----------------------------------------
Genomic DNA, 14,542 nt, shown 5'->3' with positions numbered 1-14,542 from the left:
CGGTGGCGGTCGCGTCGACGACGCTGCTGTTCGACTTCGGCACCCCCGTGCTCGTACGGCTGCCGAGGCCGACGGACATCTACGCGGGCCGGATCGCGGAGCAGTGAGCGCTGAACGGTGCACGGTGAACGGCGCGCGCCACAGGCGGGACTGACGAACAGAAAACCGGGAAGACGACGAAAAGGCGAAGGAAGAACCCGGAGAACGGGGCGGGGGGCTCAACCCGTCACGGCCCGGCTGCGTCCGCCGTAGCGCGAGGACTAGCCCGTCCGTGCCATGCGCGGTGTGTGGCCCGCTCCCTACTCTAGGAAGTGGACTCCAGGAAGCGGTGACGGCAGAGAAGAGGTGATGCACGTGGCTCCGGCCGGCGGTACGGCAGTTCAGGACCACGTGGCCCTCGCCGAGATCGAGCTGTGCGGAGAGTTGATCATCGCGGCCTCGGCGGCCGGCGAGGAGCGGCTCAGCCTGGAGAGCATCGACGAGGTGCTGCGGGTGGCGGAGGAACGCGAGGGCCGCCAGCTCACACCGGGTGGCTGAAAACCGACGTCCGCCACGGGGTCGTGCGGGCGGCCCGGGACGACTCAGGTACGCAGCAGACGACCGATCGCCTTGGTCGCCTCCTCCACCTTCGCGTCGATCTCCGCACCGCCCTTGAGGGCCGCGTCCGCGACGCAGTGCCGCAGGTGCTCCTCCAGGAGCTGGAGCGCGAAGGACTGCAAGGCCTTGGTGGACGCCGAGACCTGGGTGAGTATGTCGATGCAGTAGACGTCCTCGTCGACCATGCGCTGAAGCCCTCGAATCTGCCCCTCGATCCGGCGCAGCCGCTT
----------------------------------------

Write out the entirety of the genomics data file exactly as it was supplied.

Genomic DNA, 14,542 nt, shown 5'->3' with positions numbered 1-14,542 from the left:
CGGTGGCGGTCGCGTCGACGACGCTGCTGTTCGACTTCGGCACCCCCGTGCTCGTACGGCTGCCGAGGCCGACGGACATCTACGCGGGCCGGATCGCGGAGCAGTGAGCGCTGAACGGTGCACGGTGAACGGCGCGCGCCACAGGCGGGACTGACGAACAGAAAACCGGGAAGACGACGAAAAGGCGAAGGAAGAACCCGGAGAACGGGGCGGGGGGCTCAACCCGTCACGGCCCGGCTGCGTCCGCCGTAGCGCGAGGACTAGCCCGTCCGTGCCATGCGCGGTGTGTGGCCCGCTCCCTACTCTAGGAAGTGGACTCCAGGAAGCGGTGACGGCAGAGAAGAGGTGATGCACGTGGCTCCGGCCGGCGGTACGGCAGTTCAGGACCACGTGGCCCTCGCCGAGATCGAGCTGTGCGGAGAGTTGATCATCGCGGCCTCGGCGGCCGGCGAGGAGCGGCTCAGCCTGGAGAGCATCGACGAGGTGCTGCGGGTGGCGGAGGAACGCGAGGGCCGCCAGCTCACACCGGGTGGCTGAAAACCGACGTCCGCCACGGGGTCGTGCGGGCGGCCCGGGACGACTCAGGTACGCAGCAGACGACCGATCGCCTTGGTCGCCTCCTCCACCTTCGCGTCGATCTCCGCACCGCCCTTGAGGGCCGCGTCCGCGACGCAGTGCCGCAGGTGCTCCTCCAGGAGCTGGAGCGCGAAGGACTGCAAGGCCTTGGTGGACGCCGAGACCTGGGTGAGTATGTCGATGCAGTAGACGTCCTCGTCGACCATGCGCTGAAGCCCTCGAATCTGCCCCTCGATCCGGCGCAGCCGCTT